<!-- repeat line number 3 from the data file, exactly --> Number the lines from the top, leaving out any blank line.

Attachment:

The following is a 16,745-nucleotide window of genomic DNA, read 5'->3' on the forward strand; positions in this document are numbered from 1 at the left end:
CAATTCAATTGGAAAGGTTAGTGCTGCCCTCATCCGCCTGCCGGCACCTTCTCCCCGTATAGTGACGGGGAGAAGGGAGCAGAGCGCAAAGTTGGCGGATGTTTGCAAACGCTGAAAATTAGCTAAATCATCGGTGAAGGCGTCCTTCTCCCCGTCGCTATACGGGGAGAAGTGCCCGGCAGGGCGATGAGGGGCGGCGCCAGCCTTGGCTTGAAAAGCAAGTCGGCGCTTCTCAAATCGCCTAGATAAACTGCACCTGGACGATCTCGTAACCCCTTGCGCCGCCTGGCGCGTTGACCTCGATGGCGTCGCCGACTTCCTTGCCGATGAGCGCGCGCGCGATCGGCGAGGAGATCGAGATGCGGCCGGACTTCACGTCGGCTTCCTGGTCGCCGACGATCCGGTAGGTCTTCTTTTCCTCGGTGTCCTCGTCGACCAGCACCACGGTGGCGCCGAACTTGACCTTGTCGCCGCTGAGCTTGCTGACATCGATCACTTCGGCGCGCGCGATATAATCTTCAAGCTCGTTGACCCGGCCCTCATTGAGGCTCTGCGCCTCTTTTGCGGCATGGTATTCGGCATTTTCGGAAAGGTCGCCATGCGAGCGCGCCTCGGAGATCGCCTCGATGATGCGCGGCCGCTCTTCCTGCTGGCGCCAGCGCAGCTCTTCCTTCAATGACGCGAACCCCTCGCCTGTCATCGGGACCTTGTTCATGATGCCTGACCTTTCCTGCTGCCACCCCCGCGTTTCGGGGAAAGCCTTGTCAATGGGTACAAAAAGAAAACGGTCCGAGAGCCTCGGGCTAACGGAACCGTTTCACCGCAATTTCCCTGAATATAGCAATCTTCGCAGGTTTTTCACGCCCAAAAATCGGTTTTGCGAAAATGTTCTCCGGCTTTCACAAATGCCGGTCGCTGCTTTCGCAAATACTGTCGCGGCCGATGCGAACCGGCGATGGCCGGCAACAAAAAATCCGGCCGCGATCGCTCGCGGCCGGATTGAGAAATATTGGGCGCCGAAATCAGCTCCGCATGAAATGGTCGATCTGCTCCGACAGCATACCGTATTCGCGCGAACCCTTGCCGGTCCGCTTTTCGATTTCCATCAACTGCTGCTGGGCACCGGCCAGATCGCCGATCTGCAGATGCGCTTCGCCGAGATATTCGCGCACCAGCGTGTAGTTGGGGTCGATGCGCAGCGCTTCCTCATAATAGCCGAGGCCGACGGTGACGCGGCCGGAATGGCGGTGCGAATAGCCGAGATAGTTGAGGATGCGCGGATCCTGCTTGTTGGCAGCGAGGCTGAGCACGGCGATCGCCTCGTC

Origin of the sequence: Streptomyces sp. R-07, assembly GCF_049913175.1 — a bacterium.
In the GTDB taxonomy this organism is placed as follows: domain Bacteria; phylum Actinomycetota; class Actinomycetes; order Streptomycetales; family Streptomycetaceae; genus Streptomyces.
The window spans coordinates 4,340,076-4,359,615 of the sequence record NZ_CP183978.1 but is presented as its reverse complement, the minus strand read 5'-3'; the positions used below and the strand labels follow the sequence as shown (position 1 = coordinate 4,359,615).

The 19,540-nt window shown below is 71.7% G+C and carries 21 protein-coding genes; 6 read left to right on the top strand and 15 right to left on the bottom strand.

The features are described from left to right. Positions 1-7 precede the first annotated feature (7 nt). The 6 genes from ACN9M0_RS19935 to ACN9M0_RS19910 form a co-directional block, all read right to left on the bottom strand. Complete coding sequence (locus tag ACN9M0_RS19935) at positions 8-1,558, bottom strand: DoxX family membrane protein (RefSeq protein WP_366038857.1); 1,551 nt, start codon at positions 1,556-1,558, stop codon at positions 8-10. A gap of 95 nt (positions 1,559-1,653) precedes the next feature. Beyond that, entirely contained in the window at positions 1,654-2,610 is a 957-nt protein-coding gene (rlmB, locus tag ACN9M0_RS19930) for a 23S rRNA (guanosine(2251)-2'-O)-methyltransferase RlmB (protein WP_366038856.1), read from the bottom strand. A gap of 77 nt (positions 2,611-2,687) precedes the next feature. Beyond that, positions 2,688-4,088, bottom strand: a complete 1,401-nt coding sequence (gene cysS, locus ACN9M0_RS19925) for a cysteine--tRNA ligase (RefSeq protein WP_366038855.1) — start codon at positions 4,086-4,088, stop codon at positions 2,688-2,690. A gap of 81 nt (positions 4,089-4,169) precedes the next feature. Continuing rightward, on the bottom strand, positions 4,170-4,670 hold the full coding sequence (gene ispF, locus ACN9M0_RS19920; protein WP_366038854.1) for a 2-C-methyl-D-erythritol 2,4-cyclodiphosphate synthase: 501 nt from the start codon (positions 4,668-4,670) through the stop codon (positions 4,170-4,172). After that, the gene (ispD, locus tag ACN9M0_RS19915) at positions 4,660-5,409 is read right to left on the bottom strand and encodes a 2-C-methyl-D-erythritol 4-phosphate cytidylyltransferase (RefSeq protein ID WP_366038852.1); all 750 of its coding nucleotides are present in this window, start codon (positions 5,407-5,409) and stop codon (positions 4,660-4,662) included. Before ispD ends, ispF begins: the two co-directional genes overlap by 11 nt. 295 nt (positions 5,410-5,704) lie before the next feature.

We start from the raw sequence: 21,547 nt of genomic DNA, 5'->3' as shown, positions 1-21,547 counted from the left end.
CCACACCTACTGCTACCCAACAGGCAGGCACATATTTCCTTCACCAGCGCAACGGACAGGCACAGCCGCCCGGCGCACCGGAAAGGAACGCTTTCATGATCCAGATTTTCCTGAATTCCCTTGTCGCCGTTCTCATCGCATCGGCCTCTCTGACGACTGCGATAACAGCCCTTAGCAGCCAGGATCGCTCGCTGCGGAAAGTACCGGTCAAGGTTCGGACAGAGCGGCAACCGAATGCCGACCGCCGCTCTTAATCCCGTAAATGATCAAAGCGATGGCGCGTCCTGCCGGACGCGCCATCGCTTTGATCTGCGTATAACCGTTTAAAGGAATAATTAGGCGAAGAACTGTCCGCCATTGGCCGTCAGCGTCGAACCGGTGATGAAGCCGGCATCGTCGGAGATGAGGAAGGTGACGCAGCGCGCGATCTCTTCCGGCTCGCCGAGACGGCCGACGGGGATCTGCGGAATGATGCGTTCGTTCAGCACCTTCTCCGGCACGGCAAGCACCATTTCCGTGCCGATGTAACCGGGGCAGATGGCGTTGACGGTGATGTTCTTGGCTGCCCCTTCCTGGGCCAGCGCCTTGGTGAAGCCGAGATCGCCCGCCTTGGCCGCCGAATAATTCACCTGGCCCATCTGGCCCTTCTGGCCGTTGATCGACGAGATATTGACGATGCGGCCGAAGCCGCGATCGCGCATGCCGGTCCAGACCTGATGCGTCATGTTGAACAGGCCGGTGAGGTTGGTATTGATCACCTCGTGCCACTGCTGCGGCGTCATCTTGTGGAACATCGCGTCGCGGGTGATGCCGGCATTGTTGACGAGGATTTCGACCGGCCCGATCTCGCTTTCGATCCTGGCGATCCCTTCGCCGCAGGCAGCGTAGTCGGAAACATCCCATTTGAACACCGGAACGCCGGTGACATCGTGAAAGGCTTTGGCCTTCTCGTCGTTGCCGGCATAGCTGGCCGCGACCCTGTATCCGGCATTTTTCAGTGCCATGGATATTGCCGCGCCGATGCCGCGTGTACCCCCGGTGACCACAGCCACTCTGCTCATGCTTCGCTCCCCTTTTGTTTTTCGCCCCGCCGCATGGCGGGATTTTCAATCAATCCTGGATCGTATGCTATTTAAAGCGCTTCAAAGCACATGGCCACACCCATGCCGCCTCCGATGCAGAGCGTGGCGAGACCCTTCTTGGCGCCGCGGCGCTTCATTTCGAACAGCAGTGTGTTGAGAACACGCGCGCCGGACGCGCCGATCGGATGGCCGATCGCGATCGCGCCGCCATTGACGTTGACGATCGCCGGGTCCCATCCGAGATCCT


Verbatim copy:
Origin of the sequence: Streptomyces sp. R-07, assembly GCF_049913175.1 — a bacterium.